Paste (magazine) - "[T]he sparks and conflagrations they create are glorious."
Pitchfork (Website) - "WORKS is a crisp, punchy-sounding record, not far from the unfussy, live-in-a-room feel of early triumphs like PRAIRIE SCHOOL FREAKOUT."
Personnel: Rick Rizzo (vocals, guitar); Janet Beveridge Bean (vocals, drums); James Elkington (guitar); Mark Greenberg (keyboards).
Audio Mixer: Mark Greenberg.
Recording information: The Loft & Mayfair Recordings.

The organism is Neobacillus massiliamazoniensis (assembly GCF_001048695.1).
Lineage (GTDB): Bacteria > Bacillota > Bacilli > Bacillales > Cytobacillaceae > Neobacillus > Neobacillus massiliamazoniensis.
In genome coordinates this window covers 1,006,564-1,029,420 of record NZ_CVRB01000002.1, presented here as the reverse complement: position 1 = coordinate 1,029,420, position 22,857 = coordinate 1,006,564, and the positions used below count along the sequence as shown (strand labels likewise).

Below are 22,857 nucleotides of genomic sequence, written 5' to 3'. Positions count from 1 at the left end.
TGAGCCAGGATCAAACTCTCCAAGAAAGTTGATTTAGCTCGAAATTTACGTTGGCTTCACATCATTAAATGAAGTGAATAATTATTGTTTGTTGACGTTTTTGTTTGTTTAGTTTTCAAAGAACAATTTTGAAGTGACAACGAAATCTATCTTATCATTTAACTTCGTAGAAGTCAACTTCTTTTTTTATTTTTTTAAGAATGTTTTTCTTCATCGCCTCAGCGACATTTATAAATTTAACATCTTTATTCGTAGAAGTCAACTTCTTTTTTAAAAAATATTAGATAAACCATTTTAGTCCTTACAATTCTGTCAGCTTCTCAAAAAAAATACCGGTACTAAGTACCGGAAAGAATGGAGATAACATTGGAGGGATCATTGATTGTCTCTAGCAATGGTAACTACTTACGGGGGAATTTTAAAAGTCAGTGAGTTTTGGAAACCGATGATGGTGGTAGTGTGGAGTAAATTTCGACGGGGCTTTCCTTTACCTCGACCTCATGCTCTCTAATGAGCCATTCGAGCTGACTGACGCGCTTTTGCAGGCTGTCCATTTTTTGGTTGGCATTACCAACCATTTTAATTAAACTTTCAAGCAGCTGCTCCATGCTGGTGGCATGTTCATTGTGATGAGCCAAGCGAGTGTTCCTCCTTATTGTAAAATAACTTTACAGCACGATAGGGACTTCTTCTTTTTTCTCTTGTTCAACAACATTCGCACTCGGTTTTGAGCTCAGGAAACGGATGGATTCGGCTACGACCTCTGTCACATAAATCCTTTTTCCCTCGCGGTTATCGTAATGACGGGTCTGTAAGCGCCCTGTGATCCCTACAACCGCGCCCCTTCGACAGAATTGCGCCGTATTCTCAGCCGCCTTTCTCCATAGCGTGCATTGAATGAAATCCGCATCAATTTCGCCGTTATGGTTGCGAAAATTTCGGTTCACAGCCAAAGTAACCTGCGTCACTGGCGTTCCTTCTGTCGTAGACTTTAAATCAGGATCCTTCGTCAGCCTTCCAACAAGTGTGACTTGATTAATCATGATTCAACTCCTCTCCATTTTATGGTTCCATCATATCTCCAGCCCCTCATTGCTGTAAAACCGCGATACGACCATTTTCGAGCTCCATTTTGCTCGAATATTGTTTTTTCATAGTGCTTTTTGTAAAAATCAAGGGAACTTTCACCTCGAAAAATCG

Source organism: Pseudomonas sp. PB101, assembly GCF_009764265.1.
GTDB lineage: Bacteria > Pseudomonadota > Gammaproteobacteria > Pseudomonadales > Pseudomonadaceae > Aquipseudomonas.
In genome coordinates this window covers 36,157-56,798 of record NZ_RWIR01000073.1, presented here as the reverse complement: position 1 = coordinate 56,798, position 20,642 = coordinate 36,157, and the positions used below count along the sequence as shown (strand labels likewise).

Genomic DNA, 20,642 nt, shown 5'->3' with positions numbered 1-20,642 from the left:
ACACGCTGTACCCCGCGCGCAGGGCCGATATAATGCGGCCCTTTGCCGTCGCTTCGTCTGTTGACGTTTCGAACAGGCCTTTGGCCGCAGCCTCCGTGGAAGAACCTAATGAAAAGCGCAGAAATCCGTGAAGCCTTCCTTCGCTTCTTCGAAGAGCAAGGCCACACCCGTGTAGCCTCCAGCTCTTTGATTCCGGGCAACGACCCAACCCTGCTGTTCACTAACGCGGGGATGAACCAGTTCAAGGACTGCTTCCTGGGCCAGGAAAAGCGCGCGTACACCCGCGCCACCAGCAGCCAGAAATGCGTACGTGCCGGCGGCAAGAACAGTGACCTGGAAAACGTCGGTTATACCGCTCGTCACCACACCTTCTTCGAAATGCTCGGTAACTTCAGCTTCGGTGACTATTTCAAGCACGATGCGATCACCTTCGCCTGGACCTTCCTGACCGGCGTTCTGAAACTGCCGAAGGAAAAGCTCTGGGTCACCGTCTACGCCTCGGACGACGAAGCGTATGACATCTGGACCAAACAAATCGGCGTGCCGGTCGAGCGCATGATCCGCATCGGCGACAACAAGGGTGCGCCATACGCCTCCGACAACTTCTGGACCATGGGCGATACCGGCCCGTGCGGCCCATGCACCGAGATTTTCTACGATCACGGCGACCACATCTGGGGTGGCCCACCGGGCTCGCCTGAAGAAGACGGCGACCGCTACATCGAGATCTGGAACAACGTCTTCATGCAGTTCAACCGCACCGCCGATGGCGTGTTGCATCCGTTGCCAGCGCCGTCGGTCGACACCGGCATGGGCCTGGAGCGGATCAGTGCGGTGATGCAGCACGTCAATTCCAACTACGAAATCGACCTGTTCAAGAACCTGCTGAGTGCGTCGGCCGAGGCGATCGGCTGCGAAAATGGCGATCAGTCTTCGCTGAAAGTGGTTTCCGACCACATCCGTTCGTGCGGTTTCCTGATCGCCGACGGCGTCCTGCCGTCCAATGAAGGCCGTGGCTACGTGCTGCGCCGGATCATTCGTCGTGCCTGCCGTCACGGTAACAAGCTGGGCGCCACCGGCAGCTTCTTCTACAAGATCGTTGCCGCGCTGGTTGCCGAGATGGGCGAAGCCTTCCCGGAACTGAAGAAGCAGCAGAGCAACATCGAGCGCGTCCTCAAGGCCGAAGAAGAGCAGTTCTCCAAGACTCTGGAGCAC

Eleventh Dream Day is probably as much a force as a band at this point. There's something about it that draws Rick Rizzo, Janet Bean, and Doug McCombs (and Mark Greenberg, for the last few albums) back together every X years to show that they're still one of America's most underappreciated rock bands. It seems they've been upping the energy since Greenberg joined the band, and on Works for Tomorrow they're further energized by the presence of Jim Elkington (using a second guitarist for the first time since 1994's Ursa Major). "Vanishing Point" kicks things off with a tense groove that has Janet delivering not just strong vocals but a performance as raw and forceful as we've ever heard from her and setting up a great squalling feedback solo. The energy starts high and really doesn't let up until "The Unknowing" (track eight), which builds to a particularly great guitar solo. "Snowblind" isn't so much reinvented as amped up and ends with some nice guitar tradeoffs between Rizzo and Elkington. Janet and Rick sound great together on "Cheap Gasoline," one of those instant EDD classics. Greenberg's keyboards are as understated as his stealth production, staying out of the way while adding just the right accent: piano, organ, or less-identifiable sounds. The guitars have plenty of room with a crisp mix and the rhythm section sounds great. It's pretty amazing when a band that's been around 30-plus years puts out an album that rocks as hard as its debut, but it's not just the energy level and renewed twin-guitar attack. The guitar breakdown in "Cheap Gasoline" is reminiscent of the break in "Tenth Leaving Train" and the slide guitar on "Requiem for 4 Chambers" harks back to tunes like "Tarantula" and "Life on a String." Works for Tomorrow stands alongside their best albums. Whatever it is that keeps bringing this band back, let's be thankful for it. ~ Sean Westergaard